War of the Rebellion: Serial 122 Page 0859 UNION AUTHORITIES.

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unteer troops raised within the limits of your State upon what has been termed "independent acceptances." He also requests that you will report the number of regiments or independent companies now organizing in your State, the present strength-thereof, and the time at which they will probably be completed and ready to take the field.

I am, Governor, very respectfully, your obedient servant,

L. THOMAS,

Adjutant-General.

EXECUTIVE DEPARTMENT, Boston, January 9, 1862.

Brigadier General LORENZO THOMAS,

Adjutant-General U. S. Army, Washington, D. C.:

GENERAL: His Excellency Governor Andrew has to acknowledge the receipt of your letter of the 3rd instant, in which you request to be informed:

1. The number of regiments of two-years' volunteers, also of three-years' volunteers, and also the number of independent companies of volunteers furnished by Massachusetts to the date of your communication.

2. The strength of each regiment or company.

3. The arm of the service to which each belonged when transferred to the General Government.

4. Similar details as to all two or three years' volunteer troops raised within the limits of Massachusetts upon what has been termed "independent acceptances."

5. The number of regiments or independent companies now organizing in Massachusetts, the present strength thereof, and the time at which they will probably be completed and ready to take the field.

The answers to these inquiries will be found in the statement hereto annexed.

I have the honor to be, respectfully, your obedient servant,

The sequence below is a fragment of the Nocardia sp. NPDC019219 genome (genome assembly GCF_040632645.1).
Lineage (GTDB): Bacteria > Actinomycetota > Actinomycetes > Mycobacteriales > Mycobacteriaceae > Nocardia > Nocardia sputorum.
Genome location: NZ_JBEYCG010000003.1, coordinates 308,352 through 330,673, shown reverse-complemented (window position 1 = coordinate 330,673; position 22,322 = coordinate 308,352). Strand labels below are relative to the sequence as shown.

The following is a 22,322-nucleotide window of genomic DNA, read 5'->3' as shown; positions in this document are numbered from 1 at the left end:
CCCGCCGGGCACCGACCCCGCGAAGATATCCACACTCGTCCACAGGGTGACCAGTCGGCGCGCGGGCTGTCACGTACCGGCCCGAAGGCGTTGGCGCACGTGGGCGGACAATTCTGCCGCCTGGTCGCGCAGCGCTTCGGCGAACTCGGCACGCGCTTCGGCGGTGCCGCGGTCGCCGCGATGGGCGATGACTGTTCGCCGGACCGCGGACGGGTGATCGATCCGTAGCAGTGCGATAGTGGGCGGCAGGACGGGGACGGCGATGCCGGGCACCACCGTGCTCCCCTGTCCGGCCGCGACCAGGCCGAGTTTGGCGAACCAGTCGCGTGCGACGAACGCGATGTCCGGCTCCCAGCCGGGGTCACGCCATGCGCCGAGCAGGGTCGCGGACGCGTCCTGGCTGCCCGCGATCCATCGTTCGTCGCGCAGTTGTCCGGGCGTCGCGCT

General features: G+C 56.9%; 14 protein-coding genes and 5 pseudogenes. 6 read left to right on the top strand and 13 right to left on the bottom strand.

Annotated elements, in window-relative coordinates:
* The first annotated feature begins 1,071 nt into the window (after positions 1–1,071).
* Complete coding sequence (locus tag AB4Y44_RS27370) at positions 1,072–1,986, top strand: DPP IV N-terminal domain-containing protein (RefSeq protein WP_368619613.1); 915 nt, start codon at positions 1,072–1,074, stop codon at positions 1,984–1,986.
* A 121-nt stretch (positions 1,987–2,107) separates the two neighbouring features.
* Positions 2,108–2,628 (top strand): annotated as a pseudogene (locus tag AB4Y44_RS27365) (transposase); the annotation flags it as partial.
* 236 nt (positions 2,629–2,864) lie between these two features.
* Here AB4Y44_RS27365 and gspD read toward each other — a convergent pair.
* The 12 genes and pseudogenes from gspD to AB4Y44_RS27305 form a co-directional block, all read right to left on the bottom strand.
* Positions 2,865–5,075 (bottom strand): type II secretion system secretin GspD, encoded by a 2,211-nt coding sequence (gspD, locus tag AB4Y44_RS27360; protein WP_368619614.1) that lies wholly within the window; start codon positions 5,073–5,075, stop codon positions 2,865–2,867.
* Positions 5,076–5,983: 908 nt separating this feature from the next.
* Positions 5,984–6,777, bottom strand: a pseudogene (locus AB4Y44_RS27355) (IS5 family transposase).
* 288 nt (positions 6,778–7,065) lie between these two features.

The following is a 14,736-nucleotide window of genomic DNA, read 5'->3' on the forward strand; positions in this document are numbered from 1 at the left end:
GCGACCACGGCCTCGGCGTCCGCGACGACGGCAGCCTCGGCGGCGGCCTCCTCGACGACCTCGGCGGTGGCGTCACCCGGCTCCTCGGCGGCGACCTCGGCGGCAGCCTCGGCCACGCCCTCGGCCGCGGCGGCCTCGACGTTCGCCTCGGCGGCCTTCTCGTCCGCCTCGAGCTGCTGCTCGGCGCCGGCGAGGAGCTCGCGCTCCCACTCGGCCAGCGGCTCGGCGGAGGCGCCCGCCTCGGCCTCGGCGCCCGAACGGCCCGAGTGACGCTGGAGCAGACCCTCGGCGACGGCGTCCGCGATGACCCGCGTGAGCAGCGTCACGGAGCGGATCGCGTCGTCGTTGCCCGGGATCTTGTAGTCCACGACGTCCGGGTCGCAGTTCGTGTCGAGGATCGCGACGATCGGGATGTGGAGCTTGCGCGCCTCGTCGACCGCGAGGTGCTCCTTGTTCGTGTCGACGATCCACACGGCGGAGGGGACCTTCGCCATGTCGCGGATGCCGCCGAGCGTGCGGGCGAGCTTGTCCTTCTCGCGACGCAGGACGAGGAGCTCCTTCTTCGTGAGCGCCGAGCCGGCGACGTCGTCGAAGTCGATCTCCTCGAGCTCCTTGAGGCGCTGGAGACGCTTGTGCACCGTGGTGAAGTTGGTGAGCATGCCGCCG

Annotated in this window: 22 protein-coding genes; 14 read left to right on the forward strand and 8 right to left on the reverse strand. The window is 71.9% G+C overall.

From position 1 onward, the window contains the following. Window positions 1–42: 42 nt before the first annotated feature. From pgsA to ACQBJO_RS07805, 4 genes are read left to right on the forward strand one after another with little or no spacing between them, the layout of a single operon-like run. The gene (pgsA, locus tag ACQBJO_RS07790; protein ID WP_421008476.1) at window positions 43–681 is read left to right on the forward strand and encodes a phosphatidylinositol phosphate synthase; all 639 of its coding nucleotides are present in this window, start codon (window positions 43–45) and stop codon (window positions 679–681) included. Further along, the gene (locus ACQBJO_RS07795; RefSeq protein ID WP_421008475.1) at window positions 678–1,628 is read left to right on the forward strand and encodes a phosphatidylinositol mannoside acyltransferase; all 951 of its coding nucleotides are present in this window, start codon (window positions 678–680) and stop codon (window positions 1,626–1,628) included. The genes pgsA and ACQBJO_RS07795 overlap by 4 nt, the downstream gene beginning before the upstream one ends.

A. G. BROWNE, Jr.,

Lieutenant-Colonel and Military Secretary.

Statement annexed to reply of January 9 to the letter of Adjutant-General Thomas of January 3, 1862.

Question 1. The number of regiments of two-years' volunteers?

Answer. None.

Question. The number of regiments of three-years' volunteers?

Answer. Twenty-five (twenty-four of infantry and one of cavalry).

Question. The number of independent companies of volunteers?

Answer. Five (of infantry), battalion at Fort Warren. Six (of infantry), serving in New York regiments, four of them in what is called the Mozart Regiment and two in what is called the Excelsior Brigade. One (of infantry), forming part of the garrison at Fortress Monroe. Five (of light artillery), battery companies. Two (of sharpshooters). Making a total of twenty-four regiments and twelve companies of infantry, one regiment of cavalry, two companies of sharpshooters, and five batteries of light artillery.

Questions 2 and 3. The strength of each regiment or company when transferred to the General Government, and the arm of the service to which each then belonged?